And 65% with such a commitment have a similar opinion of “brain chip implants for much improved cognitive abilities.” Better to remain ignorant when a way to more knowledge is possible?
When asked if “gene editing giving babies a much reduced disease risk” is an appropriate use of technology, 54% answered “Yes” if it results in people “always equally healthy as the average person.” But only 42% approved if it results in people “far healthier than any human known to date.” Similarly, 47% approved of synthetic blood if it results in physical improvements in individuals “equal to their own peak ability,” while only 28% approved if it results in improvements “far above that of any human known to date.”
Here we see the ugly side of egalitarianism. Better for everyone to be less healthy than for some to be healthier than others.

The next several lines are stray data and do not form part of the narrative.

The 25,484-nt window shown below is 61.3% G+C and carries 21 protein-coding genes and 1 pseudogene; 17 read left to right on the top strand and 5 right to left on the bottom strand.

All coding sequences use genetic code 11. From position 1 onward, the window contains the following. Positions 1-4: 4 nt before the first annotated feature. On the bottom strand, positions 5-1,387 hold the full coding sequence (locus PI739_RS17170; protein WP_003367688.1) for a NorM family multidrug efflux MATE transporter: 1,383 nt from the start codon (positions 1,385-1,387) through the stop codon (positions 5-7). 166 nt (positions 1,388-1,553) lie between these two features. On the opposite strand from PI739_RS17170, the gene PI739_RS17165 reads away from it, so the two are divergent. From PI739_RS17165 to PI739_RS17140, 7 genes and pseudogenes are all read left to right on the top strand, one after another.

This inequality concern is another aspect of warped values we find in economic discussions. What if everyone enjoys rising levels of prosperity in a free-market system, but some individuals—Steve Jobs? Mark Zuckerberg?—become much wealthier than others through their own productive efforts? It’s win-win! But many would punish and demonize such achievers because they are the “top 1 percent,” even if such treatment means that those achievers product less and, thus, everyone is less prosperous. Better we’re all poorer but more equal.
We saw this inequality concern in the 1990s when desktop PCs and the Internet were taking off. Some projected a “digital divide.” There would be more intelligent and advantaged individuals because they could access a universe of information through these technologies. And there would be those with little access who would fall further behind. Of course, what fell was the price of those technologies, which even then were accessible for free at most local libraries and now are in laptops, tablets, and smartphones, and affordable to most low-income individuals. The divide disappeared.